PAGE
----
Feedwater Heating By GT
Added gas turbines invigorate lignite veteran15 August 2005
Exhaust from two gas turbines will be used for feedwater heating at a German lignite fuelled plant, bringing efficiency gains, on top of increased generating capacity and greater ability to meet grid requirements.
Weisweiler, in the Rhine brown coal district close to Eschweiler, can look back on a long tradition of power generation from brown coal (lignite), with the start of open mining in 1909 and a decision to build a lignite fuelled power plant in 1913, which operated from 1914 until 1975. The first of a new tranche of lignite fired blocks started up in 1955. There are currently six units in operation at the site, the last entering service in 1975, with nominal capacities of 2x150 MWe, 2x300 MWe and 2x600 MWe.
Over the years the blocks have been modified to meet changing requirements, notably on emissions, with all units now equipped with flue gas desulphurisation and measures to reduce NOx. Other modifications have included turbine retrofits, disconnection from district heating, integration with a new waste incineration plant nearby, and, since 2000, use of sewage sludge as a fuel (mixed with the lignite).
To augment capacity, increase flexibility, raise efficiency and help meet grid requirements, the decision was taken to add two gas turbines to the site, integrated with the 600 MWe units.
In October Lurgi Lentjes announced it had been awarded the e130 million contract to install the two gas turbines, two large heat exchangers and the related equipment.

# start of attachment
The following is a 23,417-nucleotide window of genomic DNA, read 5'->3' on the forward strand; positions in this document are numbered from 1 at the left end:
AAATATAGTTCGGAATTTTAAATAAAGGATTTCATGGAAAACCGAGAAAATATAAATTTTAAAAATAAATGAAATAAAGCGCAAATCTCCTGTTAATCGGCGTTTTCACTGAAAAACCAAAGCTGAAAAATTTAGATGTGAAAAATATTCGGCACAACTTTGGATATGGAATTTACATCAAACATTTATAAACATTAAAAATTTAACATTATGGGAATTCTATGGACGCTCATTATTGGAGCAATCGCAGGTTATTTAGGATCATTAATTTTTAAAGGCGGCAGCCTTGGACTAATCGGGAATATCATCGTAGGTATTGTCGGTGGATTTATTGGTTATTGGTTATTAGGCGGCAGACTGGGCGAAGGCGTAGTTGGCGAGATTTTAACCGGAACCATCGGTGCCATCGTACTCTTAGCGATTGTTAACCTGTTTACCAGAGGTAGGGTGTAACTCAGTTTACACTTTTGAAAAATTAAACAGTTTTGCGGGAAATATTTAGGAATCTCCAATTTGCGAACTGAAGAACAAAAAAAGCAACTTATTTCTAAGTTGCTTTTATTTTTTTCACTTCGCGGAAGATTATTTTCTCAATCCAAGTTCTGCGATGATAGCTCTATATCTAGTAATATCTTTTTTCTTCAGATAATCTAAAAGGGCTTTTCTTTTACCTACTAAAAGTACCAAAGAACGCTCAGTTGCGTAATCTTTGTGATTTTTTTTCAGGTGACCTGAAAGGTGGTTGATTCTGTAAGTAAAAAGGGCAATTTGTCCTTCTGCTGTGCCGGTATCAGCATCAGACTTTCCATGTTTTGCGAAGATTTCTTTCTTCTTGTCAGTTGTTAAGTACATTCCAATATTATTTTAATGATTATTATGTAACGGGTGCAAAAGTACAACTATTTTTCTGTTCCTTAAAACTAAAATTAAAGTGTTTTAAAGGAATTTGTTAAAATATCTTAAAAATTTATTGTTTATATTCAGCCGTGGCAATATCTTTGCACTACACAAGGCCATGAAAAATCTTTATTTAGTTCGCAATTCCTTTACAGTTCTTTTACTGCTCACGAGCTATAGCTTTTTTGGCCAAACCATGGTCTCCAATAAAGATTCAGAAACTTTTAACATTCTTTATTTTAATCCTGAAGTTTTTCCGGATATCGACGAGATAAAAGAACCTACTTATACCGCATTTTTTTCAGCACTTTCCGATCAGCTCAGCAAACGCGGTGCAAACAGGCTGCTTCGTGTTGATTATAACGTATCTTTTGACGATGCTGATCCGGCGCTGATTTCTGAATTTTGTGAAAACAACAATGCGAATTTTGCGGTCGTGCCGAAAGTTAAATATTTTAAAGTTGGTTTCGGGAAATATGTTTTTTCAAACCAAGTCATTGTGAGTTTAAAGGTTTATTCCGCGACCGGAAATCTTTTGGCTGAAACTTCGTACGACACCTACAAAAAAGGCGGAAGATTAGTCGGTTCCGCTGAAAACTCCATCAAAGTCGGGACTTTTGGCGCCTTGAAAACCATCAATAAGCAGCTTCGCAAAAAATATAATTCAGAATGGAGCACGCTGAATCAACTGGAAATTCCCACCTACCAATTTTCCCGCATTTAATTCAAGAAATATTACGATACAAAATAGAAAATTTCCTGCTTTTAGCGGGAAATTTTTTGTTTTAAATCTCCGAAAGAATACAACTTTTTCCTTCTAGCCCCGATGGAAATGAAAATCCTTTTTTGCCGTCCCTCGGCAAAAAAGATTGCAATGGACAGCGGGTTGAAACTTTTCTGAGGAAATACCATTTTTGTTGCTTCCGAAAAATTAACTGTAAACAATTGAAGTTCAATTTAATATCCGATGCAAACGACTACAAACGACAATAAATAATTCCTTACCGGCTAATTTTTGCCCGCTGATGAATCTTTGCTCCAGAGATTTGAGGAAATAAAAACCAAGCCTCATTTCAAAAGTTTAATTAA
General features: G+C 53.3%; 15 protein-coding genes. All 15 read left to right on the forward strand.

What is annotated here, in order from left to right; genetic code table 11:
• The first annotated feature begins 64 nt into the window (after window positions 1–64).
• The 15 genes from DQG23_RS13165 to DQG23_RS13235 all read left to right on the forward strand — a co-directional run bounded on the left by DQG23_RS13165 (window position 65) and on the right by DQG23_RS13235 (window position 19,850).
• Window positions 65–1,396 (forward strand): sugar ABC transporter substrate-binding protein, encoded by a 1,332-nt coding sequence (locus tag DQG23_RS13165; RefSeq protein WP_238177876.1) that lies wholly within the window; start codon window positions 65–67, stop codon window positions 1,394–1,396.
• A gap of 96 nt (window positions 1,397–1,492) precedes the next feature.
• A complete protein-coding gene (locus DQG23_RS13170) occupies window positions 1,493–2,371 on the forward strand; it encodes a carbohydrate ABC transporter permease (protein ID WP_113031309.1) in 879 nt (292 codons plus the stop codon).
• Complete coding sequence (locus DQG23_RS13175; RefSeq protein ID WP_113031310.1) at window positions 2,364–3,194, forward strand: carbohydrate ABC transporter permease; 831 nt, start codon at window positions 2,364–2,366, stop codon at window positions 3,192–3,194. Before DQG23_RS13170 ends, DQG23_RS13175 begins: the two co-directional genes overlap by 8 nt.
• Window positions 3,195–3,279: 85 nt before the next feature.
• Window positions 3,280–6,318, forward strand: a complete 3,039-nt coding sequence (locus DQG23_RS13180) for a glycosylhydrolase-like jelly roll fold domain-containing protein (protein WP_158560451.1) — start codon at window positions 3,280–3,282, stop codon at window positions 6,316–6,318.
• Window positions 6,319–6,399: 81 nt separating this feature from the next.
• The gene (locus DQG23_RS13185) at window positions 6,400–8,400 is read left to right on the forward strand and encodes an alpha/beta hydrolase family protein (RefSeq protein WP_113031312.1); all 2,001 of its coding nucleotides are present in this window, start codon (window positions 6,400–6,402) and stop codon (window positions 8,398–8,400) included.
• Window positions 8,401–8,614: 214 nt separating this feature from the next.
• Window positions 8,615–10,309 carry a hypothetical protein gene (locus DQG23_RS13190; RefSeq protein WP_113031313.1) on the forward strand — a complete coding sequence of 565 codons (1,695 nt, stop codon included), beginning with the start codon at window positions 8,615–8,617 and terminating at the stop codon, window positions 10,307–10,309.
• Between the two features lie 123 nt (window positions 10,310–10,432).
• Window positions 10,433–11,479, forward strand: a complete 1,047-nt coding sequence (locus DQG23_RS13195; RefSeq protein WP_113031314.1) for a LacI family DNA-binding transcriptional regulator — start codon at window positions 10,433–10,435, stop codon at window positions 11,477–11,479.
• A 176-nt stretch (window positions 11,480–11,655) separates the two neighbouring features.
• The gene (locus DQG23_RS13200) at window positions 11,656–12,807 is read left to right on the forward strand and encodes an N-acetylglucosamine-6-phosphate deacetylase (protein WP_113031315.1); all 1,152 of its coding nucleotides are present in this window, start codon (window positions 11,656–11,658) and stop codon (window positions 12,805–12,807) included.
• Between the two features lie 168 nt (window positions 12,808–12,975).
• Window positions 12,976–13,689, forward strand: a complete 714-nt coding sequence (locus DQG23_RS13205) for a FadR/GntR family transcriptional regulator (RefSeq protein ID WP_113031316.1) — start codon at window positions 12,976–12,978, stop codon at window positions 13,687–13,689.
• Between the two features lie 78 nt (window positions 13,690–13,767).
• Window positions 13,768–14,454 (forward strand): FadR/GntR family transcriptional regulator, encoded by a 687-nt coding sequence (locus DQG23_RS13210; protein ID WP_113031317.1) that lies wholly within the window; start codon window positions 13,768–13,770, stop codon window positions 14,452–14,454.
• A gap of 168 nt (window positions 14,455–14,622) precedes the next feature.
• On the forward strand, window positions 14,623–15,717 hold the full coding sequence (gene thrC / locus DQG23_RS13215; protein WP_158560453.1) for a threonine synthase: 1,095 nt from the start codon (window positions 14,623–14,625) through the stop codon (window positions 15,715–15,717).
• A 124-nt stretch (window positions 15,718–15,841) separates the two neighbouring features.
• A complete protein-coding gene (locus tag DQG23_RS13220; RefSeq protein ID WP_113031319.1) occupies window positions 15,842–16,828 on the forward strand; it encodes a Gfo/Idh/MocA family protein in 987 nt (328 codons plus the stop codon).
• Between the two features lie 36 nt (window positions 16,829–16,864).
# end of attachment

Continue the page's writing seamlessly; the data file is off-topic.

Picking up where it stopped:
Once completed, the new configuration will consist of two Siemens V94.2A gas turbines each producing about 190 MWe to be fed into the grid.
In addition, waste heat from the exhaust of the gas turbines will be used to preheat the feedwater of the lignite fired boilers, rather than using steam extracted from the steam turbines, via one LP and two HP preheaters, as in the present configuration.
This means more steam is available in the existing steam turbines, allowing an additional 80 MWe of electricity to be generated per boiler.
The new equipment will be operated in parallel with the existing boilers, and its role is envisaged as being mainly in the mid-load region, operating for around 4000 hours per year.
The Lurgi Lentjes contract will be carried out in two phases, the first being devoted to permit engineering, the second covering delivery, assembly and commissioning subsequent to permission being granted.
The first gas turbine plant is scheduled for commissioning in July 2006, and the second in December 2006.
TablesBasic data for the modified plant